Triumvir Foul - Spiritual Bloodshed - (8/10)
Published on July 18, 2017
Death Most Foul
Triumvir Foul, for those who don’t know, is the death metal project featuring members of Ash Borer. But while Ash Borer has met with a high level of critical success, Triumvir Foul largely has not, outside of death metal circles. Spiritual Bloodshed is the band’s second album and it’s another high quality death metal release in a year that has had a dearth of them.
As the name implies, Triumvir Foul’s sound is, well, foul. Spiritual Bloodshed is murky, chaotic, and buried under a deep layer of filth. The basic blueprint is early Autopsy in terms of mixing slow, creeping sections with frantic blasts, but there’s a lot more to Spiritual Bloodshed than just another Autopsy clone. There’s an extra layer of swirling chaos that gives Triumvir Foul a debauched, off-the-rails feel that works very well.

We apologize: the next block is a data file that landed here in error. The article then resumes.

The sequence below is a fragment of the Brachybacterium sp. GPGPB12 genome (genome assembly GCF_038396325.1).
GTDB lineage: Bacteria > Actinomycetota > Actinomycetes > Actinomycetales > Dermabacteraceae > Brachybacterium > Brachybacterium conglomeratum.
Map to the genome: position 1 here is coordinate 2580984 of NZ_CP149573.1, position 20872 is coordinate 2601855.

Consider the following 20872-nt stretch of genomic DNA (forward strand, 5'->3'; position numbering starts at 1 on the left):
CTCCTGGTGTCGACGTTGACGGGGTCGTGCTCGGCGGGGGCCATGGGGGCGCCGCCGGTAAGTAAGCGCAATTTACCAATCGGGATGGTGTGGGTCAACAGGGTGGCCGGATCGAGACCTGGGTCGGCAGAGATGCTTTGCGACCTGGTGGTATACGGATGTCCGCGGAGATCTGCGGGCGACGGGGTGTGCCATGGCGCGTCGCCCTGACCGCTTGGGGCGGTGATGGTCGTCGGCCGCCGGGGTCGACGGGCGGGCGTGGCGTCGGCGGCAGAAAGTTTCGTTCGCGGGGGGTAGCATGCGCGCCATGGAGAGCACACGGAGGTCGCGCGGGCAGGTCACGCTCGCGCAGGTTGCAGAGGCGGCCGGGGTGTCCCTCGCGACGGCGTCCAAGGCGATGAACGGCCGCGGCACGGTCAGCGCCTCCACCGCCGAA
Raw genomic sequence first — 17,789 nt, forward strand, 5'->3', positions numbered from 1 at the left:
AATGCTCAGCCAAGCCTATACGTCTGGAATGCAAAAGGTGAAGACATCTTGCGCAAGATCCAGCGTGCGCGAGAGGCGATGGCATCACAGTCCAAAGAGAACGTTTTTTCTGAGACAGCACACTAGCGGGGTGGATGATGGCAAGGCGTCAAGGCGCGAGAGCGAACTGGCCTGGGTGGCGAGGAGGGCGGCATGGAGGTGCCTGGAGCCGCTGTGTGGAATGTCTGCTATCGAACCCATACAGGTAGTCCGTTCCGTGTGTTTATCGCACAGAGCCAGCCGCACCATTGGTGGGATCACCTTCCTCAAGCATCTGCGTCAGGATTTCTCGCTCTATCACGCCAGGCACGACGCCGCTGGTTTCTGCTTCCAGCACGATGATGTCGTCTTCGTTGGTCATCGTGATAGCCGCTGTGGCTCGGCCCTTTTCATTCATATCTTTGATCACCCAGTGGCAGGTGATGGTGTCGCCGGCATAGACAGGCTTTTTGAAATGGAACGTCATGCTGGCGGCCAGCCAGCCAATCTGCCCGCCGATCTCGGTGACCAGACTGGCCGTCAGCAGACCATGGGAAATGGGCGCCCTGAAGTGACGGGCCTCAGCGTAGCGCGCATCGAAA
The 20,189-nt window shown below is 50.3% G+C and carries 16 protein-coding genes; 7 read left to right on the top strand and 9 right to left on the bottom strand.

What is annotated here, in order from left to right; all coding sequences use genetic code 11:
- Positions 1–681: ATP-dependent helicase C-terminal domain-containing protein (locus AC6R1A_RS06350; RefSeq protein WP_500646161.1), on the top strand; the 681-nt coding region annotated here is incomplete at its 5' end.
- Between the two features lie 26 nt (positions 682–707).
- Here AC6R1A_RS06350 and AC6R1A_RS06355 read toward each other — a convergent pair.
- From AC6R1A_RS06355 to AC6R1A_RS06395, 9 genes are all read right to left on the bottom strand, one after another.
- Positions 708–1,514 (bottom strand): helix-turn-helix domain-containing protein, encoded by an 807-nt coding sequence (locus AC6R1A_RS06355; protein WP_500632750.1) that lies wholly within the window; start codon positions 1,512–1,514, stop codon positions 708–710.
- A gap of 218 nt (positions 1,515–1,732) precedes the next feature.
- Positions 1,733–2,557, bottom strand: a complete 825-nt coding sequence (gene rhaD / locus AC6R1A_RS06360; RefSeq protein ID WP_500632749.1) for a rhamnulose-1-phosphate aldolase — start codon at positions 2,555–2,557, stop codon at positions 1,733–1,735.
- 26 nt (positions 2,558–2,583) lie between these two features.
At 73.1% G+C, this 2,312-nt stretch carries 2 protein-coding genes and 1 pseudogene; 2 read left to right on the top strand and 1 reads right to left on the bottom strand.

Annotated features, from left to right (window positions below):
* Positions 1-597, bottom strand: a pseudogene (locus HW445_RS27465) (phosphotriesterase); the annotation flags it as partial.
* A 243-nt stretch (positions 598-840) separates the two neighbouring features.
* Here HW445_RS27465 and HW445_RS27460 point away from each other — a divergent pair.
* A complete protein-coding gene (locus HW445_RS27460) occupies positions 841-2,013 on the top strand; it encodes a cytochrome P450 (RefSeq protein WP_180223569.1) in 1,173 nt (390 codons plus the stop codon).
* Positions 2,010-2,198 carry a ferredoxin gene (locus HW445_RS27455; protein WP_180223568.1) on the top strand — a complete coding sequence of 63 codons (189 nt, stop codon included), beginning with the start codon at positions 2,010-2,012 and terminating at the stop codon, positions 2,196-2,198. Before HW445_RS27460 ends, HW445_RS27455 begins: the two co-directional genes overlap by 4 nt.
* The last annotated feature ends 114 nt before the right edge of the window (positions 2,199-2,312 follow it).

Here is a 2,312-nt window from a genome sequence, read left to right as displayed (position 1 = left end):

Just how good Spiritual Bloodshed is might not be apparent at first. The production buries the sound somewhat (even for this style of death metal), so Spiritual Bloodshed is the kind of album that requires multiple close listens to fully grasp the interplay, particularly between riffs. There are some deep, dark riffs buried on this album and they are in constant tension with production, struggling to break free. Vocals follow a similar pattern, being buried and unintelligible. Spiritual Bloodshed is definitely a grower, but it packs some powerful riffs; from the lurching mid-section of “Serpentine Seed” and the stomping main riff of the title track, to the mind melting, nightmarish opening of “Vrasubatlatian Rites” there are plenty of fiendishly delightful moments. But the album also has a lot of subtlety, particularly with regards to the solos. They’re almost drowned out by the riffs but contribute to that off-kilter, anxiety inducing feel I mentioned earlier.
With Immolation, Father Befouled, Ascended Dead, Tomb Mold, and Undergang all putting out albums in 2017, it’s a good time to be a fan of dark, grimy death metal. Spiritual Bloodshed is another feather in death metal’s cap, and while I personally don’t feel it’s as good as some of the aforementioned releases, it’s still a very strong album with plenty to offer fans of death metal. It’s a step up from their debut, which was a nasty little album in its own right. If you’ve only heard the band member’s other main project, Ash Borer, check out the band that is many ways its polar opposite-chaotic, unrefined, and downright barbaric.